A Chicago-area resident who owns a Pakistani technology company has been indicted for allegedly illegally exporting computer equipment from the United States to a nuclear research agency of the Pakistani government.
Obaidullah Syed owned Pakistan-based Business System International Pvt. LTD., and Chicago-based BSI USA. The companies provided high-performance computing platforms, servers, and software application solutions. From 2006 to 2015, Syed and Business System International conspired with company employees in Pakistan to violate the International Emergency Economic Powers Act by exporting computer equipment from the United States to the Pakistan Atomic Energy Commission without obtaining the required authorization from the U.S. Department of Commerce, according to an indictment returned in the U.S. District Court in Chicago. The Pakistan Atomic Energy Commission, according to the indictment, was a Pakistani government agency responsible for “the design, fabrication, and testing of high explosives and nuclear weapons parts, uranium mining and enrichment, and the development of solid-fueled ballistic missiles.”
The indictment charges Syed, 65, of Northbrook, and Business System International with one count of conspiracy to violate the International Emergency Economic Powers Act and foreign trade regulations, and one count of violating the International Emergency Economic Powers Act. Syed was arrested on September 16, 2020, and remains in federal custody.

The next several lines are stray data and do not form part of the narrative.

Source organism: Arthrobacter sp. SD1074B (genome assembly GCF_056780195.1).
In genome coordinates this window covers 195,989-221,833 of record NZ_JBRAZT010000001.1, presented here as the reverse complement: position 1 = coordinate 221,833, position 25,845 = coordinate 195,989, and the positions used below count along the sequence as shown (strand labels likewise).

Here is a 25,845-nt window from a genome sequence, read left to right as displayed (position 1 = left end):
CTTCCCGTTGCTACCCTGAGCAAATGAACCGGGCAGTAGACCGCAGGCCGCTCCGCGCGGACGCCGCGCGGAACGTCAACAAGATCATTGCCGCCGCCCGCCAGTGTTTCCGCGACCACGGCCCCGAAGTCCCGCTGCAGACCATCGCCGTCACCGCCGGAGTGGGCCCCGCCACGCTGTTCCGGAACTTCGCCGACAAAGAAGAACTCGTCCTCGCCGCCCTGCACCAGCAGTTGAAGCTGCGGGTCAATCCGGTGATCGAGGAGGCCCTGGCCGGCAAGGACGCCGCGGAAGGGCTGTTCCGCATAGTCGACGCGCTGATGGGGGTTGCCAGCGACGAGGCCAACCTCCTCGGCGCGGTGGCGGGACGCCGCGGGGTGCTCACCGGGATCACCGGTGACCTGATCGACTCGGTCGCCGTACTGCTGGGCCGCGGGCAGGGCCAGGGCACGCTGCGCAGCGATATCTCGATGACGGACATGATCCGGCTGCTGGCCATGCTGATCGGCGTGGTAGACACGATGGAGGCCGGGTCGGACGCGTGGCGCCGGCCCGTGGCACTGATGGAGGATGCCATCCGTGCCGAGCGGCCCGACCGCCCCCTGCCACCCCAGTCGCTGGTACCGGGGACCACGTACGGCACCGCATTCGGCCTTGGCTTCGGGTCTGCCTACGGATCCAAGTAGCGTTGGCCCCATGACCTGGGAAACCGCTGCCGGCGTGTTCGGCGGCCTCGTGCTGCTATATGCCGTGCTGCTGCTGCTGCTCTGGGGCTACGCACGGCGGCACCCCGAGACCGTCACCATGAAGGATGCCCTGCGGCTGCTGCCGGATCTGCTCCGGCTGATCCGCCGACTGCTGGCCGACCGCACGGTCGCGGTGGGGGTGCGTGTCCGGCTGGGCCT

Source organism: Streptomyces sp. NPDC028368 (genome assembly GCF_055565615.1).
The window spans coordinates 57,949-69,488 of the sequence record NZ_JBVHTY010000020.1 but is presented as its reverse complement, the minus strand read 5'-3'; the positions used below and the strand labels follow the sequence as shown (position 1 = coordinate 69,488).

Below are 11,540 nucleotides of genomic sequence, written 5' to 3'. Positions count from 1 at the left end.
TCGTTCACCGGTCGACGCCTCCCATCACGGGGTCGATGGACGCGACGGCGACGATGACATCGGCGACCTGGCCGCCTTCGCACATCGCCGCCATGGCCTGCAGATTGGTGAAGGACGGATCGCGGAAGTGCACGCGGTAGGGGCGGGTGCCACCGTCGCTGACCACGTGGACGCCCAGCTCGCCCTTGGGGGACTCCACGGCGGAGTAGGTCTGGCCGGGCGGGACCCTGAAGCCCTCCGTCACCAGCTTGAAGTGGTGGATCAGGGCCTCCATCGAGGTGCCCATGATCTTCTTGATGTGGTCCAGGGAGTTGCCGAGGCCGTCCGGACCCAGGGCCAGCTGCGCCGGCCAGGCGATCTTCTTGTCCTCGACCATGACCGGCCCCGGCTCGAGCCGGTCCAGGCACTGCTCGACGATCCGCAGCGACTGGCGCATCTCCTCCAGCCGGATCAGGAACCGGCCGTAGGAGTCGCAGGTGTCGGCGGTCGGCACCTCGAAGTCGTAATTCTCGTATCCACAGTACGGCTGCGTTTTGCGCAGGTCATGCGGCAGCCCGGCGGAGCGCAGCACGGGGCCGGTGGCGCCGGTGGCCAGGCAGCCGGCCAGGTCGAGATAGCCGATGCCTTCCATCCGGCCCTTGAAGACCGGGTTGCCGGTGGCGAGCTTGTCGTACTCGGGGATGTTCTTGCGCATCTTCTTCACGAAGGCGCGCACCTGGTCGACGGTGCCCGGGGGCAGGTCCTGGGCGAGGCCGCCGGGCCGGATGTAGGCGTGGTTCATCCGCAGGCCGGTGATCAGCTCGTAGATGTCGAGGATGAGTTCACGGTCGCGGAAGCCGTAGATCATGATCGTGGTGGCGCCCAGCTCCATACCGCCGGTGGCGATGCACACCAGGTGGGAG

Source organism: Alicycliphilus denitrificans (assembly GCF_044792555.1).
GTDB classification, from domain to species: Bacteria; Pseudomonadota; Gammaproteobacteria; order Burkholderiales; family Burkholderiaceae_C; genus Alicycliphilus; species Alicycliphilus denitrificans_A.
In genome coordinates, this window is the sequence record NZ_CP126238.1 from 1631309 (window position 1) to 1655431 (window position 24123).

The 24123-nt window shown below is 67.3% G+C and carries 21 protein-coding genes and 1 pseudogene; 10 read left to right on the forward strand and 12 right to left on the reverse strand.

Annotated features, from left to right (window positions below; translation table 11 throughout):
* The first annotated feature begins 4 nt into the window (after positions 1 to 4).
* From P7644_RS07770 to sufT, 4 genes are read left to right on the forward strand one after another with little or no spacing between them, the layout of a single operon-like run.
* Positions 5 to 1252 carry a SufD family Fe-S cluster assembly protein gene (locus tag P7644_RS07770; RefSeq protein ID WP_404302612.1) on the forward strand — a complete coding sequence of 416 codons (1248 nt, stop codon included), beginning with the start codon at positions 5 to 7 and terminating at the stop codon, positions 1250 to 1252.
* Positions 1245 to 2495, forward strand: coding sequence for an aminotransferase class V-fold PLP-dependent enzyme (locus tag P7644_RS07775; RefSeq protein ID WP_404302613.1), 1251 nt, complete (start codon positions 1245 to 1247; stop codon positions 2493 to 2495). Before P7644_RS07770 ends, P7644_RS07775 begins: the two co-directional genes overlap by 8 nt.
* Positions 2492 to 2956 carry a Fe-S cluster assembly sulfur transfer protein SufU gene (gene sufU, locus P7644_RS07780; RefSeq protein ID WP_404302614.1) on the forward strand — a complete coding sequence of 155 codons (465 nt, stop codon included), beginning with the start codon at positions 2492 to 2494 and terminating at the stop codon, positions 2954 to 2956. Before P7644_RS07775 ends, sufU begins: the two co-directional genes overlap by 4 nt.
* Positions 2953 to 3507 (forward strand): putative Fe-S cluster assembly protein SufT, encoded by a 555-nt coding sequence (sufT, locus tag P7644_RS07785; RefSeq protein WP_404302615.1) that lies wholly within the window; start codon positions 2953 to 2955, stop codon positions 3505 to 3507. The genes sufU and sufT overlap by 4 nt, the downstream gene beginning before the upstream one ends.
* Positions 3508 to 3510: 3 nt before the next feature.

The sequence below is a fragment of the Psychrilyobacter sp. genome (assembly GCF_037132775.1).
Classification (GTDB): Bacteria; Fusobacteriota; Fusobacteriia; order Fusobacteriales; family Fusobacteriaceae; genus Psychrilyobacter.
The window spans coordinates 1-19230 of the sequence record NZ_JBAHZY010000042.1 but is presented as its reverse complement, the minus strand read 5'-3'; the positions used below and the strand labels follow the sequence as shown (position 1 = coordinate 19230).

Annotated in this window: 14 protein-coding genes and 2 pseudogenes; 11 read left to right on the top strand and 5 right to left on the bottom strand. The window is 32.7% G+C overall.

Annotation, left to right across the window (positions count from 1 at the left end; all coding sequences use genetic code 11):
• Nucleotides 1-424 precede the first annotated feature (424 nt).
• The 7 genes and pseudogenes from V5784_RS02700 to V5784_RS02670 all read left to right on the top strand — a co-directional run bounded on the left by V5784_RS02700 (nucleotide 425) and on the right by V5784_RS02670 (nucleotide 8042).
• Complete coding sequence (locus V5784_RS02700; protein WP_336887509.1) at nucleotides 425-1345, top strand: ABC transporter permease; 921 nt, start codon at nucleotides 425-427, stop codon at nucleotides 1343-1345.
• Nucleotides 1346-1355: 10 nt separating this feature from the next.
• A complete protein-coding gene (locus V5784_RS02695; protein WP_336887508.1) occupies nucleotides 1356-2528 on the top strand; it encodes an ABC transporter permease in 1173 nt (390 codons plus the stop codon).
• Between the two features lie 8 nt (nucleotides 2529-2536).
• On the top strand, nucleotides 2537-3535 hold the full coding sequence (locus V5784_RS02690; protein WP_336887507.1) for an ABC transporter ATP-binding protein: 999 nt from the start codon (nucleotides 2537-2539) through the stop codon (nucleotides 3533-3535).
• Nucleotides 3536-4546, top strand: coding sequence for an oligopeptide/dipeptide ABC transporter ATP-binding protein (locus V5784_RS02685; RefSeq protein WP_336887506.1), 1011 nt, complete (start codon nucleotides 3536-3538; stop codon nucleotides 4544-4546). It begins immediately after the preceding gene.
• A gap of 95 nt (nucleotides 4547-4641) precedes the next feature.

According to the indictment, Syed, Business System International and the other conspirators falsely represented to U.S.-based computer manufacturers that the illegal shipments were intended for Pakistan-based universities, Syed’s business, or Syed himself, when, in fact, the conspirators knew that the true end user and ultimate consignee of each shipment was either the Pakistan Atomic Energy Commission or a research institute that trained the agency’s engineers and scientists, the indictment states. In so doing, according to the indictment, Syed and his company caused the U.S.-based computer manufacturers to submit to the U.S. government shipping documents, including Shippers Export Declarations, that listed false end-users for the U.S.-origin goods, thereby undermining the U.S. government’s ability to stop the illegal shipments.